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Shep Hyken

This is a personal opinion — I’m not sure how well “ugly” produce will sell. The first thing I thought of was that people probably won’t buy a bruised banana, but they would probably buy a dented can of soup. That said, in tough times it’s hard to predict certain consumer behaviors.

Carol Spieckerman

I was a Misfit Market customer for a while and backed off after several deliveries that didn’t work out. The irregular produce wasn’t a problem at all, yet inconsistencies with quantity and quality were. Since then, I’ve seen that they’ve changed the model to steer customers into non-fresh grocery items. I like the concept and feel bad for these companies. It’s difficult to make sustainability claims when padded packaging, cold packs, and shipping are part of the deal and I’ve seen in forums that they get a lot of flack for it. It’s also hard to ensure quality overall. Grocers would have an easier time executing ugly produce plans if only because shipping and sight-unseen variables would be mitigated.

Jenn McMillen

Grocery stores should jump on this! Since many people shop today for tonight’s meal, that’s the drawback to a subscription service. If you don’t know what’s in the box, it’s hard to plan tonight’s meal. Consumers’ pocketbooks are ready for this aesthetic change.

Dave Bruno

It is just such a statement on the state of the world when entirely edible, nutritious and delicious “imperfect” foods are rejected by our wealthy society while people all around the world go hungry. The good news is, this isn’t a product problem, this is a perception problem. And savvy marketers make their living creating (or recreating) perceptions. Clever positioning, pricing and promotions should be able to increase the appeal and marketability of so-called imperfect foods and help build the category. The timing is right, as inflation pressures are forcing consumers to consider alternative options. We just have not yet hit on the right marketing strategy – and it clearly isn’t easy if even the marketing brains behind Whole Foods and Walmart didn’t get it right. The good news is that it’s a great time to invest in this legitimate and attainable opportunity to build a meaningful category that turns waste into profits.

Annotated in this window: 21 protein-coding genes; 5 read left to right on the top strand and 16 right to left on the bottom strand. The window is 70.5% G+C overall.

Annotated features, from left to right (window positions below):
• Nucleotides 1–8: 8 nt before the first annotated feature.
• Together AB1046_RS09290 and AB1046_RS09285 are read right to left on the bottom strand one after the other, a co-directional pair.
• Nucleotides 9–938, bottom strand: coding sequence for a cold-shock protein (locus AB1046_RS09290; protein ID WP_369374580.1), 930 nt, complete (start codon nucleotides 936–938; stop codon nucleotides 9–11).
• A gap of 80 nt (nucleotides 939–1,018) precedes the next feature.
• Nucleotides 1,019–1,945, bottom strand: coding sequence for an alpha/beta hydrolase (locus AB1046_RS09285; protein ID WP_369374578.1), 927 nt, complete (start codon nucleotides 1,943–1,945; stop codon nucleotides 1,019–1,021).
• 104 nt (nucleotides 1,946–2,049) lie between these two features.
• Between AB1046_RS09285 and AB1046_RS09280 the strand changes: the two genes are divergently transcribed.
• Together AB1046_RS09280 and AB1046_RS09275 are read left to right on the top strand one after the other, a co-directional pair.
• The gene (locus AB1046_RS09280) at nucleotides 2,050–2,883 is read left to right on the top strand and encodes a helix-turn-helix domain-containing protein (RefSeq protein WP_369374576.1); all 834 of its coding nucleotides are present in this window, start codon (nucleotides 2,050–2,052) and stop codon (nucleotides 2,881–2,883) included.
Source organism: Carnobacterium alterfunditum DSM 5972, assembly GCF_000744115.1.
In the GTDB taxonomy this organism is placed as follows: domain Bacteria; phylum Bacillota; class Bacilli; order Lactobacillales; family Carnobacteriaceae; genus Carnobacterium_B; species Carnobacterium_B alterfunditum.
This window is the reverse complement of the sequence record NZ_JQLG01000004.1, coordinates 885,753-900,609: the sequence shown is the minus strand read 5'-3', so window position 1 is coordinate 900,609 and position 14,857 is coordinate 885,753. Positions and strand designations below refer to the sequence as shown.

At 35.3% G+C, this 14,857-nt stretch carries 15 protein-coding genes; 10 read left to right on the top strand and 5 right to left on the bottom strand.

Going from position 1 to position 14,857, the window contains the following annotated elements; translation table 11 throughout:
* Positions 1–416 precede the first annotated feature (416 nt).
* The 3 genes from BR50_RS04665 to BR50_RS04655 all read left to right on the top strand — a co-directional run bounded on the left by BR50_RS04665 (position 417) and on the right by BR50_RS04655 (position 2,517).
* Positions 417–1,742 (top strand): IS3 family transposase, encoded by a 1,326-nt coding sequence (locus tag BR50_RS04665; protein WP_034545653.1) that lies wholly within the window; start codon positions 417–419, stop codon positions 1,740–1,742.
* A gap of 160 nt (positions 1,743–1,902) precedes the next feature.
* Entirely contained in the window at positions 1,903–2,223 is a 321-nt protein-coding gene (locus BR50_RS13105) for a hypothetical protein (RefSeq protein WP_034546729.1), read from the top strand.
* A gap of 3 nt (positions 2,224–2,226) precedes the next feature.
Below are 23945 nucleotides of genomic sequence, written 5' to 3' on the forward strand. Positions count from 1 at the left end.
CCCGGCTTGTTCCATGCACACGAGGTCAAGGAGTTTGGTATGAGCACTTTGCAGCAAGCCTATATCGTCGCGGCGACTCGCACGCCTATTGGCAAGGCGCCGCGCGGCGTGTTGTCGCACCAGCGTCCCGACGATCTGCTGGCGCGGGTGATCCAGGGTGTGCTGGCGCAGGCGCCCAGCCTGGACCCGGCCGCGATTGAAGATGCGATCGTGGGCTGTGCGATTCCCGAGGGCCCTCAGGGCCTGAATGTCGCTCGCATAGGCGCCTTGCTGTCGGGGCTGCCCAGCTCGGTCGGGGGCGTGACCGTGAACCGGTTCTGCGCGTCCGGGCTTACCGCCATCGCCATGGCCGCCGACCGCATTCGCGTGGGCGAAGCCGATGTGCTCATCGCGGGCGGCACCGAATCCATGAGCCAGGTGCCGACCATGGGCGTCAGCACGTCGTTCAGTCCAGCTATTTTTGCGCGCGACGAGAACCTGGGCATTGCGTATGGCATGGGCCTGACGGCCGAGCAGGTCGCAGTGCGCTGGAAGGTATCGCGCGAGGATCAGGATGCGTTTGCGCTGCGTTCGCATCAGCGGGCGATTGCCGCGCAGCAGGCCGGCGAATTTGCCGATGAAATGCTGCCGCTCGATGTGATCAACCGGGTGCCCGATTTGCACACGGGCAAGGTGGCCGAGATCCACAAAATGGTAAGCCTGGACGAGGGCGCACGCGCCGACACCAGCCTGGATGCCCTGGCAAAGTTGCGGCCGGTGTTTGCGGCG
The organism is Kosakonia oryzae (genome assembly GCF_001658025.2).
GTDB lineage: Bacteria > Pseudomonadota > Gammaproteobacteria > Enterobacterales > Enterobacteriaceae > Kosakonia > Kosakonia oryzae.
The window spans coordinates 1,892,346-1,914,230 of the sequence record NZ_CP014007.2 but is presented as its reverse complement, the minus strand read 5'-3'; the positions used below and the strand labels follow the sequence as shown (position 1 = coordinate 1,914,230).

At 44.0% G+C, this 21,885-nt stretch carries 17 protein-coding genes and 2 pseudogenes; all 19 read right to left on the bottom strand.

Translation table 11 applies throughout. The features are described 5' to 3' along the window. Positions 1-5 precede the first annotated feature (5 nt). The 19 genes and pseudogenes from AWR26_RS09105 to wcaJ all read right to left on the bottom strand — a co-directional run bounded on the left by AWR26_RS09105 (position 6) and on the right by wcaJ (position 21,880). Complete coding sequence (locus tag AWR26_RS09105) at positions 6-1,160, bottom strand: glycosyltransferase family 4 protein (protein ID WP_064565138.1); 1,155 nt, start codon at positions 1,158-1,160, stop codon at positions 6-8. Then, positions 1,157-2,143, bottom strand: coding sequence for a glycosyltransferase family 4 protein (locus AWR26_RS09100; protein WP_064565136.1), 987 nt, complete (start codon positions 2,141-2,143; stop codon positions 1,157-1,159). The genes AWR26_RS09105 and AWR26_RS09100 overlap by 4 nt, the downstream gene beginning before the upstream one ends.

Ian Percy

Could not be said better Dave! The problem is imperfect marketing not imperfect produce.

Steve Montgomery

The fact that the produce is referred to as ugly is indicative of the barrier there is to selling these items. “Eye appeal is buy appeal” is a mantra that all retailers have ingrained in their being. Customers have long been used to having produce trimmed, displayed, and packaged to increase its visual appeal.

The tests by Walmart and Whole Foods occurred in a different economic climate but, while I expect the result might be better today, I don’t foresee them being a large success — in the stores or delivered to the door.

Katie Thomas

Consumers are looking for the best bang for their buck in these times – if the quality delivers, despite being “ugly”, they’ll be more open to buying it as long as ugly doesn’t mean lesser quality.